By Meghan Casey published October 29, 2015

Content Strategy 101 for Content Marketers: Your Questions Answered

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While I love working as a content strategist, I recognize that many content marketers might not fully appreciate the role that content strategy can play – the power it can have – in your content marketing. After participating in the CMI Content Strategy 101 Twitter chat, I welcomed the opportunity to answer more questions.

What key content strategy concepts should content marketers know?

Content strategy is about providing the right content, to the right people, at the right times – for the right reasons.

#Contentstrategy is providing the right content to the right people at the right times – for the right reasons Click To Tweet

Content strategy requires:

  • Prioritizing audiences (right people)
  • Understanding what they really need or expect (right content)
  • Being smart about when and where you share your content to meet them where they are or are likely to go (right times)

Finally, “right reasons” refers to how content helps your business and why you’re creating it in the first place. Really think about this. Your money may be better spent improving your products or sending out coupons than in creating content. Be honest with yourself.

Can all content marketing projects benefit from content strategy?

Yes. Content strategy is about deciding what to do (and what not to do) with limited financial, time, and human resources. A core content strategy statement can help you make smart decisions about what to produce and share.

Not sure what a core content strategy statement is? The short answer is that it’s a strategy statement that helps you say no to ideas that don’t make sense and yes to ideas that have the best chance at helping you achieve business goals.

Content strategy requires involvement from multiple groups. Whom should you include and how do you get buy-in?

Getting buy-in is a key to success. You need people who can speak for the C-suite and people who will make the strategy happen. One of the first things I do with new clients is walk them through a tool I developed called a stakeholder matrix. Besides collecting the names and titles of people who have a stake in the project, this matrix helps me understand the roles they play, for example, whether they’re influencers or decision-makers, and whether they set strategy or implement it. This matrix helps me understand what each stakeholder cares about most.

You need to identify and include the people who might derail your project. Keep an eye out for hidden stakeholders. Then, make sure all stakeholders know why their input is necessary, and respect their time.


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What tools do content strategists use to understand audience?

A lot depends on how much time and budget you can get to do research. I think everyone should own a copy of Just Enough Research by Erika Hall for ideas on getting the dirt on audience needs.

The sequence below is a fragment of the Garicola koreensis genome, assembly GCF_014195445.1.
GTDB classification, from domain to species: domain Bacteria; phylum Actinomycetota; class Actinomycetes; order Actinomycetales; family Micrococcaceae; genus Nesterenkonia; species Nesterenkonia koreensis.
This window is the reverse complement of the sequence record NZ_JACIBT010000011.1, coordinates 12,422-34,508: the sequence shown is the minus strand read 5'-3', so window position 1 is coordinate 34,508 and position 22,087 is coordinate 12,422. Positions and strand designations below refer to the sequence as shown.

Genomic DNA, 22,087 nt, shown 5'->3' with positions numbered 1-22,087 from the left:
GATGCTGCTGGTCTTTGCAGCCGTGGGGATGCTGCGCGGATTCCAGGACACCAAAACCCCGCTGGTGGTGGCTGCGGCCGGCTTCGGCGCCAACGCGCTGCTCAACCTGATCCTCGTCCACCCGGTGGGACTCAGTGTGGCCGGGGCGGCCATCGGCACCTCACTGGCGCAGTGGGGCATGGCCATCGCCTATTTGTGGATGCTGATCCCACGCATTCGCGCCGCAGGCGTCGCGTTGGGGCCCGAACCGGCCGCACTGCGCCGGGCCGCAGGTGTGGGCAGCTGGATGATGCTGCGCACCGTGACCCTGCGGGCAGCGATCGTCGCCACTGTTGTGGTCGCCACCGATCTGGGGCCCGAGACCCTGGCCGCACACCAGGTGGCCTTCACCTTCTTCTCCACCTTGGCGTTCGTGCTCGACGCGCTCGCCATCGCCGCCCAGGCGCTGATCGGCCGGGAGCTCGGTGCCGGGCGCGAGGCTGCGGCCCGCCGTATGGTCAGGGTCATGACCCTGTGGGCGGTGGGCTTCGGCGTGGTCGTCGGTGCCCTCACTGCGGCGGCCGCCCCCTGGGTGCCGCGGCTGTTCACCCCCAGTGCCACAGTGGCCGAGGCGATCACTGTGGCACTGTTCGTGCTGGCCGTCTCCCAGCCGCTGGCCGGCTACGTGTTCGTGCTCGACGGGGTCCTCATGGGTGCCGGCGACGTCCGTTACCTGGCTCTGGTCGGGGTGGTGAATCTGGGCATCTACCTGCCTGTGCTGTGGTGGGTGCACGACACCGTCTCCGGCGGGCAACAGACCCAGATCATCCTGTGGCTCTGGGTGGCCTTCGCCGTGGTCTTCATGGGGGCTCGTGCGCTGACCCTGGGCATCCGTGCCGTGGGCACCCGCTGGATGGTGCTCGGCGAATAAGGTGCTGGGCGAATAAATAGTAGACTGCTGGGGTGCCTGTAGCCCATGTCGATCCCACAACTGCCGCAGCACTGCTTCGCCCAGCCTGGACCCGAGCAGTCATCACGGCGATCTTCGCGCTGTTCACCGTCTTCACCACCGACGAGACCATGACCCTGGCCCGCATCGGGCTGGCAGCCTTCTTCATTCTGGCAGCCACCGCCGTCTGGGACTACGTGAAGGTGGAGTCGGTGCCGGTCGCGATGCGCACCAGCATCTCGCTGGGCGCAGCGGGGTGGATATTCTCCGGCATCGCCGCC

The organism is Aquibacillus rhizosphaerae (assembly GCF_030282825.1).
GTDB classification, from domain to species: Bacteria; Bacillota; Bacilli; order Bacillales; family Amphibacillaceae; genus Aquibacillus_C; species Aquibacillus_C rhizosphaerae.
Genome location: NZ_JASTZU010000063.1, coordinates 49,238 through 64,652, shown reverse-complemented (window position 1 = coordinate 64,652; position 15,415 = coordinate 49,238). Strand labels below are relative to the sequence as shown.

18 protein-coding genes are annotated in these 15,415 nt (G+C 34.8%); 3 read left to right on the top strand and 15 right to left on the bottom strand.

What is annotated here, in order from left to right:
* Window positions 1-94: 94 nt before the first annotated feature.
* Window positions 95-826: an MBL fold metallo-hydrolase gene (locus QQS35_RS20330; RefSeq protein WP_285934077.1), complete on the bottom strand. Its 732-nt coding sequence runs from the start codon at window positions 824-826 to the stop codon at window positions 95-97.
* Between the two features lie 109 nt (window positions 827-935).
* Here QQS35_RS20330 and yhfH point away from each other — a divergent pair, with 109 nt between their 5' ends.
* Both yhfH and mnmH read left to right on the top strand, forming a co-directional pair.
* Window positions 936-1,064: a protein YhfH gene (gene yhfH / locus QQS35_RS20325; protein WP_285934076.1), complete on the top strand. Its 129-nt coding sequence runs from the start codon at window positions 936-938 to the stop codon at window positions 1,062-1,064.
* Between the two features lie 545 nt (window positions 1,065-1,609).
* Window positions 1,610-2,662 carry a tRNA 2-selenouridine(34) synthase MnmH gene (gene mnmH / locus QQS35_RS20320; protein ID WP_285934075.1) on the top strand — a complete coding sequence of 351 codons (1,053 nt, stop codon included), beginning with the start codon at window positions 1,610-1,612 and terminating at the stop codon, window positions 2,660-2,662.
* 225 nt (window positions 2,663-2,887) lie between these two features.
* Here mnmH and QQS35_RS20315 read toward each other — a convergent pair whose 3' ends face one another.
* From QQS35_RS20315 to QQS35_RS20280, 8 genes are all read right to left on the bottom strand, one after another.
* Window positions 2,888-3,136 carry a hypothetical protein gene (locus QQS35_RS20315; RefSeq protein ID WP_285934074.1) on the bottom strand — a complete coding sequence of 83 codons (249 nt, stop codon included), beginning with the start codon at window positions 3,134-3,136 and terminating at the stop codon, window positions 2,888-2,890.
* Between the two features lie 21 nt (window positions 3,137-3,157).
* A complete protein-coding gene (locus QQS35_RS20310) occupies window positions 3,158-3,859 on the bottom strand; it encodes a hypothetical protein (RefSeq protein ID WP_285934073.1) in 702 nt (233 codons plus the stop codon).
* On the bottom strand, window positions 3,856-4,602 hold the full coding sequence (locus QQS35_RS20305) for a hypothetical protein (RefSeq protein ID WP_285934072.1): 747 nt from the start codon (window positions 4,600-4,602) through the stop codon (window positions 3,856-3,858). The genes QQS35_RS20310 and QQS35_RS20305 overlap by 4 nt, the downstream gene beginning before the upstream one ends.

You have to uncover what the audience needs and expects as well as how people behave. People might tell you they think a four-part series on beard weaving sounds neat. That doesn’t mean they’ll tune in.

Our assumptions about what our audiences want are often wrong. You can’t find that out unless you ask the right questions. One way to figure out what questions to ask is to follow the user understanding matrix detailed in The Content Strategy Toolkit. Document what you want to know, why you want to know it, what you assume, and what you think you know. It’s a good way to formulate your user-research questions and get a handle on the user insights you already have.

What is governance, and why is it something content marketers need to understand?

Governance, at its core, is about preserving your content strategy and evolving it as business goals and user needs shift. That means people need strategic and day-to-day authority to say no to things that don’t make sense for the strategy. You need a framework for stakeholders to evaluate proposed content projects and ideas, and to make strategy-based decisions.

To put a governance model in place, it’s important to consider four key aspects:

  • Authority: Who is empowered to make decisions about your website?
  • Planning: How will you plan for content overhaul efforts – from launch to ongoing maintenance?
  • Tools: What tools (guidelines, checklists, priorities, editorial calendars, etc.) will you use to make sure that your content is on-strategy and that your content strategy stays relevant?

What are the first steps to figuring out why your content isn’t working so you can improve it?

The first step is to hypothesize. What do you think is wrong? You probably have a good idea. Then make a plan to validate your hypothesis. You might suspect, for example, that much of the content you’ve published isn’t something your audience would rely on your brand for.

In the plan, suggest multiple validation methods. You might review analytics, talk to your audience, and look at best practices. Or you might analyze on-site search terms and ask users what sources they trust on the topics your content addresses.